There is an urgent need for a paradigm shift in the management and exploitation of natural resources, to ensure the country derives optimal but sustainable benefits from the extractives to cushion socioeconomic development, Executive Director of Wassa Association of Communities Affected by Mining, WACAM, Daniel Owusu-Koranteng has said.
He said in as much as the financial returns from the exploitation of natural resources are important, efforts must be made to safeguard the environment from further destruction in order not to endanger the future of generations unborn, indicating that: “We can’t be oblivious of the devastating impact of mining just because of the fiscals; hence the need for holistic reforms.
“The history of mining in the country is not a pleasant story, and it should be a wake-up call to all and sundry. The unsustainable mining practices and associated negative impacts on the environment and society at large are perfect case studies to guide us in future exploitation of natural resources, especially the oil and gas industry,” he stressed.
Mr. Owusu-Koranteng made these remarks during the 6th annual conference of WACAM held at Abankro near Ejisu in the Ashanti Region. The conference attracted scores of relevant stakeholders in the extractive industry and also coincided with the 23rd anniversary of WACAM.
On her part, Mrs. Hannah Owusu-Koranteng, Associate Executive Director of WACAM, decried what she described as ‘lapses’ in the Minerals and Mining Act, 2006, Act 703; explaining that gaps in the laws have created the leeway for some actors in the mining space to cause destruction to the environment and shortchange the country in management of minerals revenue, and advocated an amendment to correct the wrongs.
She observed that: “The weaknesses of the Act have helped mining companies to externalise the social and environmental cost of their operations to the mining communities and which had been the cause of problems in such host communities. The Act contains provisions which had promoted pollution of rivers, destruction of the environment and encouraged companies to repatriate very high levels of revenue to their home countries – thus preventing our country from reaping financial benefits from our natural capital for development.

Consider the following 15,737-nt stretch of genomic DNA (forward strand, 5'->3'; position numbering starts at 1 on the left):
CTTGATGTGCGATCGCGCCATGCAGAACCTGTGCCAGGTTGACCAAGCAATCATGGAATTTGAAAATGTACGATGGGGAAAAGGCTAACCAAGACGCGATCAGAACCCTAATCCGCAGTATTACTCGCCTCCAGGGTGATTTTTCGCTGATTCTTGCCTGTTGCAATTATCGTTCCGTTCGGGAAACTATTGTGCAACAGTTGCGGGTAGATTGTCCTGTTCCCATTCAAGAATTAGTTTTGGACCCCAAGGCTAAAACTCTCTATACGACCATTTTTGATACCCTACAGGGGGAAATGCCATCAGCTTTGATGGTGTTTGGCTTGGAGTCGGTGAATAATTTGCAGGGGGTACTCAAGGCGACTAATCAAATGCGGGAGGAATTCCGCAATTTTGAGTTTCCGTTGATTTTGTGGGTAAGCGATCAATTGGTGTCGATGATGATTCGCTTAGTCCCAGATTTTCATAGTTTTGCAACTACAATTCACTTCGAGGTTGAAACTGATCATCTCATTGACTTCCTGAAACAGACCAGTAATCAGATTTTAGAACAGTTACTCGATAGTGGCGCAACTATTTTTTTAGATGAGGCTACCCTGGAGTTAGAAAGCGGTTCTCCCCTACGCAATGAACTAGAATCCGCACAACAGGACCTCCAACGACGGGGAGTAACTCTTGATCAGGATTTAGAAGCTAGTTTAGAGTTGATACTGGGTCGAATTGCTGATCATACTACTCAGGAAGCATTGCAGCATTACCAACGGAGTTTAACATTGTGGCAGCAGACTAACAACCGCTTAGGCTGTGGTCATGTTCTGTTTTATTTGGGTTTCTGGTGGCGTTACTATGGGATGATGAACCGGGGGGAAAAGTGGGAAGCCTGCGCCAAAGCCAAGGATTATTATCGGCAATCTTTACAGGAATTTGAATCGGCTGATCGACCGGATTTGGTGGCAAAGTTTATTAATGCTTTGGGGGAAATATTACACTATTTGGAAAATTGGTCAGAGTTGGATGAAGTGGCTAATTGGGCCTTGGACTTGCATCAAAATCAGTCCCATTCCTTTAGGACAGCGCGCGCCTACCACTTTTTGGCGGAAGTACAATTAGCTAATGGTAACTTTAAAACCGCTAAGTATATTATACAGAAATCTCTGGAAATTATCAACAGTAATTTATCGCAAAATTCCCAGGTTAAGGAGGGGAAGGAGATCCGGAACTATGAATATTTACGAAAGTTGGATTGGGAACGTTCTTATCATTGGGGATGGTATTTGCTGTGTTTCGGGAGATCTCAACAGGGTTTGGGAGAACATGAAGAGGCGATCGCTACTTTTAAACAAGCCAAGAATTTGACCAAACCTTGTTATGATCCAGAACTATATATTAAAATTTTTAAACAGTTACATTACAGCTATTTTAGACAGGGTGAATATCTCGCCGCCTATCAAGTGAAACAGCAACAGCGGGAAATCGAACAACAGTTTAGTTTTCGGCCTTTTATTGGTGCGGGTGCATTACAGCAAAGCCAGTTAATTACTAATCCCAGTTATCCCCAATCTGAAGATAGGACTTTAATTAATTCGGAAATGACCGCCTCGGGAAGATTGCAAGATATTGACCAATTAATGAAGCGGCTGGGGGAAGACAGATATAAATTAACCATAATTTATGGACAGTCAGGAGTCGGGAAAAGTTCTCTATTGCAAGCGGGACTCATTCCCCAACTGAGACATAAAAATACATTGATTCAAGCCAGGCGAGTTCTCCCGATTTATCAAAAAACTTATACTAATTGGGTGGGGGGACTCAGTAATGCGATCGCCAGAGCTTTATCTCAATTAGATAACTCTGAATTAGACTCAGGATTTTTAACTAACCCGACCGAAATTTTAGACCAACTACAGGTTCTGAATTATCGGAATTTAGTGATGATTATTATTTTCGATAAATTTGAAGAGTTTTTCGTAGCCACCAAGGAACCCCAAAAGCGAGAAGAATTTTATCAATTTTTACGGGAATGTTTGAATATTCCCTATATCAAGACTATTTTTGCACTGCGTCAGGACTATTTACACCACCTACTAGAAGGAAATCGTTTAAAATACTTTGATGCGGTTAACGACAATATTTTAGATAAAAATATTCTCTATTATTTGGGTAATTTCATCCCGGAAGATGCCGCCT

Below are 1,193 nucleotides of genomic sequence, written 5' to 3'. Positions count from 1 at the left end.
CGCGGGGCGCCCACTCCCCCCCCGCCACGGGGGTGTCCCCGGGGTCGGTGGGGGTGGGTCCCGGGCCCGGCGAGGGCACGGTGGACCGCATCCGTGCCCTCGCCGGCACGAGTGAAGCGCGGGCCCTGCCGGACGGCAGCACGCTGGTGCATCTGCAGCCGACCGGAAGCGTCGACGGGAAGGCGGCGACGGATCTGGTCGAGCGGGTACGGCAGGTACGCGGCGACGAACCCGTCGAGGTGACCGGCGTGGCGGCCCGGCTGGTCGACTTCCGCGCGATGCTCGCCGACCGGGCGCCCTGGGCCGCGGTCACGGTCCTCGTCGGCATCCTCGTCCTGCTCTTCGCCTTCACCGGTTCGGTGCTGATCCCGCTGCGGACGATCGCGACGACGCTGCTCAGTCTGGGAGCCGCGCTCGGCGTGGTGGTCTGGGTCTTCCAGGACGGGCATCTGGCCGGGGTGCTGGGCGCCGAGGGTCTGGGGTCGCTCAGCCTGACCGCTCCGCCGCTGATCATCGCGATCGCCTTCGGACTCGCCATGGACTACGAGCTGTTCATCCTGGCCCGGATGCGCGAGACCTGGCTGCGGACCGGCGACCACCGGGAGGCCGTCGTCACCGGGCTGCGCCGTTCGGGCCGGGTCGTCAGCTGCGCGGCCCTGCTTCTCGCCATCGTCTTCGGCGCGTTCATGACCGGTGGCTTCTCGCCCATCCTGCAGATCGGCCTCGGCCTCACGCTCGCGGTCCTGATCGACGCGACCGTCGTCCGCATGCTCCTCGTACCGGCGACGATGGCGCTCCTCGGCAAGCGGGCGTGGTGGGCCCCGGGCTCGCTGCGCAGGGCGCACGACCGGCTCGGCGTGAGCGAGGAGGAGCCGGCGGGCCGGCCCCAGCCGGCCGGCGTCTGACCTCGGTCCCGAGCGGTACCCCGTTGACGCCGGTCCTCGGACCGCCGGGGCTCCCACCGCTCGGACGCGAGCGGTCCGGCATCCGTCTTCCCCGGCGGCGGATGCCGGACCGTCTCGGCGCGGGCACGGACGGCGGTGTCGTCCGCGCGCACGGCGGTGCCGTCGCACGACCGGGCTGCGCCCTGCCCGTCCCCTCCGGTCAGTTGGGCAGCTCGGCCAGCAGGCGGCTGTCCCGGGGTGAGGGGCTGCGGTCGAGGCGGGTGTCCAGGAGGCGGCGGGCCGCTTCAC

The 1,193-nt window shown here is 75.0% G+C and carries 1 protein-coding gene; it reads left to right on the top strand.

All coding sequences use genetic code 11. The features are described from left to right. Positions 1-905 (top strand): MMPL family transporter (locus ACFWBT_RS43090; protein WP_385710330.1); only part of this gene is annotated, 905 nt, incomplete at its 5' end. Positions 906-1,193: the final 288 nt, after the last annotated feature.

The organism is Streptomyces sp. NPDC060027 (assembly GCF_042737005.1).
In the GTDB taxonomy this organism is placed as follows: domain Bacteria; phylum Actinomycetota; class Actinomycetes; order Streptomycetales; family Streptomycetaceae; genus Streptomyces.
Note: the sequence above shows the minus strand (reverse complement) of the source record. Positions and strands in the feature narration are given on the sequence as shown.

“Mining companies undertake corporate social responsibility (CSR) projects which are palliative compensation to appease the affected communities. The cost of the CSR projects generally helps the companies to reduce their tax obligations; and the tax rebates could be significant in situations where we do not have third party verification of the cost components for corporate CSR. In addition, the companies use CSR projects relating to environmental pollution such as cyanide spillages as image-enhancing PR tools.”
Commenting on the ongoing exploration of the Voltaian Basin, Mrs. Owusu-Koranteng expressed concern about the manner in which the state and its agencies have not ensured ‘respect’ for all protocols of engagement with the affected communities – such as seeking their consent to undertake onshore oil exploration in the Nkoranza enclave of the Bono East Region, which serves as an important food basket for the country.
“When corporate bodies rely on their corporate strength to ignore affected communities to undertake projects with far-reaching negative consequences on the people who live in the area, the result is protracted conflicts,” she stated.
Touching on the conference’s theme, ‘Celebrating WACAM’s mining advocacy achievements: the role of mining communities’, Dr. Emmanuel Tenkorang, Dean-School for Development Studies, University of Cape Coast, urged mining host communities to show a keen interest in every aspect of extractive developments in their areas to promote sustainable mining.
He said their livelihoods and very survival depend on the natural recourses; and besides, “they bear the brunt of the environmental, social and security consequences of mining, but they benefit the least from the taxes and employment from resources”.